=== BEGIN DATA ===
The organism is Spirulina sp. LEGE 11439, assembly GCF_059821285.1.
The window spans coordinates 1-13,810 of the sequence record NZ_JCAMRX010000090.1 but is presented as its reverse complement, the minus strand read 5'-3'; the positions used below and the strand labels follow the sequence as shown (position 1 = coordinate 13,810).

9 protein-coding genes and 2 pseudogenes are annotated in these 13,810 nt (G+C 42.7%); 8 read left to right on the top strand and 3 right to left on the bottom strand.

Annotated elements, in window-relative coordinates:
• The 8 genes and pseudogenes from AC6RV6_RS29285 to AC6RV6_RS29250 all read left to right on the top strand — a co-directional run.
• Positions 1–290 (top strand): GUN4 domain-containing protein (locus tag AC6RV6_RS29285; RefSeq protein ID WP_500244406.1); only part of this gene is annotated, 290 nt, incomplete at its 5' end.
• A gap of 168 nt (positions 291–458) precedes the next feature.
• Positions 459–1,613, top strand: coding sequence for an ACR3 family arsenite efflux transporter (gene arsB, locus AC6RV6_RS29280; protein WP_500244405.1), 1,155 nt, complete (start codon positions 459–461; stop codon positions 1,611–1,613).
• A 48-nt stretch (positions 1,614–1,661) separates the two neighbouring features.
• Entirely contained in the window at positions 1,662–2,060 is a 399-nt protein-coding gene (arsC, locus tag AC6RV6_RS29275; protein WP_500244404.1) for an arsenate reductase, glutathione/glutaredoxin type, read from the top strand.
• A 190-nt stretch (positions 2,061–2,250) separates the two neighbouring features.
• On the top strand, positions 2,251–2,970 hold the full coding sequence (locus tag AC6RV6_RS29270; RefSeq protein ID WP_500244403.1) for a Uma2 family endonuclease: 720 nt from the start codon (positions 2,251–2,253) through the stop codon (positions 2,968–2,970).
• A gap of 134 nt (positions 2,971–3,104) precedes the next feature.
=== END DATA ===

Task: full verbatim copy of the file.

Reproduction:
The organism is Spirulina sp. LEGE 11439, assembly GCF_059821285.1.
The window spans coordinates 1-13,810 of the sequence record NZ_JCAMRX010000090.1 but is presented as its reverse complement, the minus strand read 5'-3'; the positions used below and the strand labels follow the sequence as shown (position 1 = coordinate 13,810).

9 protein-coding genes and 2 pseudogenes are annotated in these 13,810 nt (G+C 42.7%); 8 read left to right on the top strand and 3 right to left on the bottom strand.

Annotated elements, in window-relative coordinates:
• The 8 genes and pseudogenes from AC6RV6_RS29285 to AC6RV6_RS29250 all read left to right on the top strand — a co-directional run.
• Positions 1–290 (top strand): GUN4 domain-containing protein (locus tag AC6RV6_RS29285; RefSeq protein ID WP_500244406.1); only part of this gene is annotated, 290 nt, incomplete at its 5' end.
• A gap of 168 nt (positions 291–458) precedes the next feature.
• Positions 459–1,613, top strand: coding sequence for an ACR3 family arsenite efflux transporter (gene arsB, locus AC6RV6_RS29280; protein WP_500244405.1), 1,155 nt, complete (start codon positions 459–461; stop codon positions 1,611–1,613).
• A 48-nt stretch (positions 1,614–1,661) separates the two neighbouring features.
• Entirely contained in the window at positions 1,662–2,060 is a 399-nt protein-coding gene (arsC, locus tag AC6RV6_RS29275; protein WP_500244404.1) for an arsenate reductase, glutathione/glutaredoxin type, read from the top strand.
• A 190-nt stretch (positions 2,061–2,250) separates the two neighbouring features.
• On the top strand, positions 2,251–2,970 hold the full coding sequence (locus tag AC6RV6_RS29270; RefSeq protein ID WP_500244403.1) for a Uma2 family endonuclease: 720 nt from the start codon (positions 2,251–2,253) through the stop codon (positions 2,968–2,970).
• A gap of 134 nt (positions 2,971–3,104) precedes the next feature.